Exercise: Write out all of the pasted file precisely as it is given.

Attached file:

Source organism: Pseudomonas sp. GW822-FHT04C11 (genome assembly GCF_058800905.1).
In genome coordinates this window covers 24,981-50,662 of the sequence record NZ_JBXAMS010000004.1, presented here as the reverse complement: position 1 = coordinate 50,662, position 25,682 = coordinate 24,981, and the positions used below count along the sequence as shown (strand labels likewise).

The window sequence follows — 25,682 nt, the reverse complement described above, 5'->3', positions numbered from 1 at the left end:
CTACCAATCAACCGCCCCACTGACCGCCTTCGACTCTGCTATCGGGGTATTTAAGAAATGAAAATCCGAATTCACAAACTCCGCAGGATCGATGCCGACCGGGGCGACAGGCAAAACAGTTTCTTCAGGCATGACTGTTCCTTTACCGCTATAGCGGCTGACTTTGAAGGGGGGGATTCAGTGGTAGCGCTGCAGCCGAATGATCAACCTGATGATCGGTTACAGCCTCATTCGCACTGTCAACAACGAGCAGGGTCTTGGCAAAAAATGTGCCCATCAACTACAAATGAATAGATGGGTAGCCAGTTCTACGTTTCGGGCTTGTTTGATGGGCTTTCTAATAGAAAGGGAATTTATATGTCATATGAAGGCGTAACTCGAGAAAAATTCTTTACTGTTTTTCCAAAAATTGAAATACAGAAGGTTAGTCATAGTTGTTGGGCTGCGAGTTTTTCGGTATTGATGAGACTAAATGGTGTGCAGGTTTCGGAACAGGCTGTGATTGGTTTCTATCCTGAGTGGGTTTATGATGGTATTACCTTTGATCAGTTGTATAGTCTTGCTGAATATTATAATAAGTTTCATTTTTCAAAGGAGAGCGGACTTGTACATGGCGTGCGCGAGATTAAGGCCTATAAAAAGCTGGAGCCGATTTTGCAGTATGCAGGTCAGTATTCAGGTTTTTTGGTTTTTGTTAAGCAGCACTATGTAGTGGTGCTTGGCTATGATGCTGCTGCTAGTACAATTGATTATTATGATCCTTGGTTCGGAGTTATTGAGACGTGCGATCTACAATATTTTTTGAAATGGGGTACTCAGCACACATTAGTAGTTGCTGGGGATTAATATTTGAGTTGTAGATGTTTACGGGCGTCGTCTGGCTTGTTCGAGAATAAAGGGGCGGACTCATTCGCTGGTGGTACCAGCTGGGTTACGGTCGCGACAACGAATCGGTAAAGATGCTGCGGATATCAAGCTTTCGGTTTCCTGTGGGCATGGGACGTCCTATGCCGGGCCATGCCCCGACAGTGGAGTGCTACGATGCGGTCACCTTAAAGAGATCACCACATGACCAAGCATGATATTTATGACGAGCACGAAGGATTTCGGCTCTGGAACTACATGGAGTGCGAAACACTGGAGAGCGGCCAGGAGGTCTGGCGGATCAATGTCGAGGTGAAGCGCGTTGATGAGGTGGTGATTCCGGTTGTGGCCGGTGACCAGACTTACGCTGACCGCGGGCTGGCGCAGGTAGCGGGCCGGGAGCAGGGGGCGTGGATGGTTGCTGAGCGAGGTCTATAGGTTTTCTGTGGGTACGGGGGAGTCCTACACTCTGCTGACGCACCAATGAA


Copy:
Source organism: Pseudomonas sp. GW822-FHT04C11 (genome assembly GCF_058800905.1).
In genome coordinates this window covers 24,981-50,662 of the sequence record NZ_JBXAMS010000004.1, presented here as the reverse complement: position 1 = coordinate 50,662, position 25,682 = coordinate 24,981, and the positions used below count along the sequence as shown (strand labels likewise).

The window sequence follows — 25,682 nt, the reverse complement described above, 5'->3', positions numbered from 1 at the left end:
CTACCAATCAACCGCCCCACTGACCGCCTTCGACTCTGCTATCGGGGTATTTAAGAAATGAAAATCCGAATTCACAAACTCCGCAGGATCGATGCCGACCGGGGCGACAGGCAAAACAGTTTCTTCAGGCATGACTGTTCCTTTACCGCTATAGCGGCTGACTTTGAAGGGGGGGATTCAGTGGTAGCGCTGCAGCCGAATGATCAACCTGATGATCGGTTACAGCCTCATTCGCACTGTCAACAACGAGCAGGGTCTTGGCAAAAAATGTGCCCATCAACTACAAATGAATAGATGGGTAGCCAGTTCTACGTTTCGGGCTTGTTTGATGGGCTTTCTAATAGAAAGGGAATTTATATGTCATATGAAGGCGTAACTCGAGAAAAATTCTTTACTGTTTTTCCAAAAATTGAAATACAGAAGGTTAGTCATAGTTGTTGGGCTGCGAGTTTTTCGGTATTGATGAGACTAAATGGTGTGCAGGTTTCGGAACAGGCTGTGATTGGTTTCTATCCTGAGTGGGTTTATGATGGTATTACCTTTGATCAGTTGTATAGTCTTGCTGAATATTATAATAAGTTTCATTTTTCAAAGGAGAGCGGACTTGTACATGGCGTGCGCGAGATTAAGGCCTATAAAAAGCTGGAGCCGATTTTGCAGTATGCAGGTCAGTATTCAGGTTTTTTGGTTTTTGTTAAGCAGCACTATGTAGTGGTGCTTGGCTATGATGCTGCTGCTAGTACAATTGATTATTATGATCCTTGGTTCGGAGTTATTGAGACGTGCGATCTACAATATTTTTTGAAATGGGGTACTCAGCACACATTAGTAGTTGCTGGGGATTAATATTTGAGTTGTAGATGTTTACGGGCGTCGTCTGGCTTGTTCGAGAATAAAGGGGCGGACTCATTCGCTGGTGGTACCAGCTGGGTTACGGTCGCGACAACGAATCGGTAAAGATGCTGCGGATATCAAGCTTTCGGTTTCCTGTGGGCATGGGACGTCCTATGCCGGGCCATGCCCCGACAGTGGAGTGCTACGATGCGGTCACCTTAAAGAGATCACCACATGACCAAGCATGATATTTATGACGAGCACGAAGGATTTCGGCTCTGGAACTACATGGAGTGCGAAACACTGGAGAGCGGCCAGGAGGTCTGGCGGATCAATGTCGAGGTGAAGCGCGTTGATGAGGTGGTGATTCCGGTTGTGGCCGGTGACCAGACTTACGCTGACCGCGGGCTGGCGCAGGTAGCGGGCCGGGAGCAGGGGGCGTGGATGGTTGCTGAGCGAGGTCTATAGGTTTTCTGTGGGTACGGGGGAGTCCTACACTCTGCTGACGCACCAATGAA